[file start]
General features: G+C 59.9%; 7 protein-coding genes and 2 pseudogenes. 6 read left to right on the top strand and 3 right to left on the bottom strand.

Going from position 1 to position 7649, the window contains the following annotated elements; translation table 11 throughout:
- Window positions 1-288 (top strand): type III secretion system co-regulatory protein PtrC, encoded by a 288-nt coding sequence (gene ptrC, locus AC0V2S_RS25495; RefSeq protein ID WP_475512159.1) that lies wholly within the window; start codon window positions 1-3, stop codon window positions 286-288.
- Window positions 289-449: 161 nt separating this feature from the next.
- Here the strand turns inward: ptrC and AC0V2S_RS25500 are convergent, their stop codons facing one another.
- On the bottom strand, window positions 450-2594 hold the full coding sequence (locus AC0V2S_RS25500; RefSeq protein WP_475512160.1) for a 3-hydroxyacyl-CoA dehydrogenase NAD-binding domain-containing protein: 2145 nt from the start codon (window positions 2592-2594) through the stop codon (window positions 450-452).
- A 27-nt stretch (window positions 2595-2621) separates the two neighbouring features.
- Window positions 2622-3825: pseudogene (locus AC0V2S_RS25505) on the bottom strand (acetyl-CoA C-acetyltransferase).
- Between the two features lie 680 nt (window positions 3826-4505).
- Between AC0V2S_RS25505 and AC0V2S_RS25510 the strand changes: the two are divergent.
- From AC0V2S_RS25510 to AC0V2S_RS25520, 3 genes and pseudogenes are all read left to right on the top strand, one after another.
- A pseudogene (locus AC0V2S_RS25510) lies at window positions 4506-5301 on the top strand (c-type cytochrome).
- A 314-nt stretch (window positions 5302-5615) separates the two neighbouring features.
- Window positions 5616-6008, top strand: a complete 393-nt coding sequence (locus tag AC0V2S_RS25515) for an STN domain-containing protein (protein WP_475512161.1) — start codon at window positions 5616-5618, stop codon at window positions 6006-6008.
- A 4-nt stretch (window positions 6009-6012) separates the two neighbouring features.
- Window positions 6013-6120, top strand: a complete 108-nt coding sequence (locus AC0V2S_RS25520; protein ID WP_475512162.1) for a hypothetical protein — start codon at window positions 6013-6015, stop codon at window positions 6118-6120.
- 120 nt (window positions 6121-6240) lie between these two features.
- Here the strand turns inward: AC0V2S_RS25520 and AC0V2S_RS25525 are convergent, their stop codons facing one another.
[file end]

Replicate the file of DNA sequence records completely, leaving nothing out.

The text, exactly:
General features: G+C 59.9%; 7 protein-coding genes and 2 pseudogenes. 6 read left to right on the top strand and 3 right to left on the bottom strand.

Going from position 1 to position 7649, the window contains the following annotated elements; translation table 11 throughout:
- Window positions 1-288 (top strand): type III secretion system co-regulatory protein PtrC, encoded by a 288-nt coding sequence (gene ptrC, locus AC0V2S_RS25495; RefSeq protein ID WP_475512159.1) that lies wholly within the window; start codon window positions 1-3, stop codon window positions 286-288.
- Window positions 289-449: 161 nt separating this feature from the next.
- Here the strand turns inward: ptrC and AC0V2S_RS25500 are convergent, their stop codons facing one another.
- On the bottom strand, window positions 450-2594 hold the full coding sequence (locus AC0V2S_RS25500; RefSeq protein WP_475512160.1) for a 3-hydroxyacyl-CoA dehydrogenase NAD-binding domain-containing protein: 2145 nt from the start codon (window positions 2592-2594) through the stop codon (window positions 450-452).
- A 27-nt stretch (window positions 2595-2621) separates the two neighbouring features.
- Window positions 2622-3825: pseudogene (locus AC0V2S_RS25505) on the bottom strand (acetyl-CoA C-acetyltransferase).
- Between the two features lie 680 nt (window positions 3826-4505).
- Between AC0V2S_RS25505 and AC0V2S_RS25510 the strand changes: the two are divergent.
- From AC0V2S_RS25510 to AC0V2S_RS25520, 3 genes and pseudogenes are all read left to right on the top strand, one after another.
- A pseudogene (locus AC0V2S_RS25510) lies at window positions 4506-5301 on the top strand (c-type cytochrome).
- A 314-nt stretch (window positions 5302-5615) separates the two neighbouring features.
- Window positions 5616-6008, top strand: a complete 393-nt coding sequence (locus tag AC0V2S_RS25515) for an STN domain-containing protein (protein WP_475512161.1) — start codon at window positions 5616-5618, stop codon at window positions 6006-6008.
- A 4-nt stretch (window positions 6009-6012) separates the two neighbouring features.
- Window positions 6013-6120, top strand: a complete 108-nt coding sequence (locus AC0V2S_RS25520; protein ID WP_475512162.1) for a hypothetical protein — start codon at window positions 6013-6015, stop codon at window positions 6118-6120.
- 120 nt (window positions 6121-6240) lie between these two features.
- Here the strand turns inward: AC0V2S_RS25520 and AC0V2S_RS25525 are convergent, their stop codons facing one another.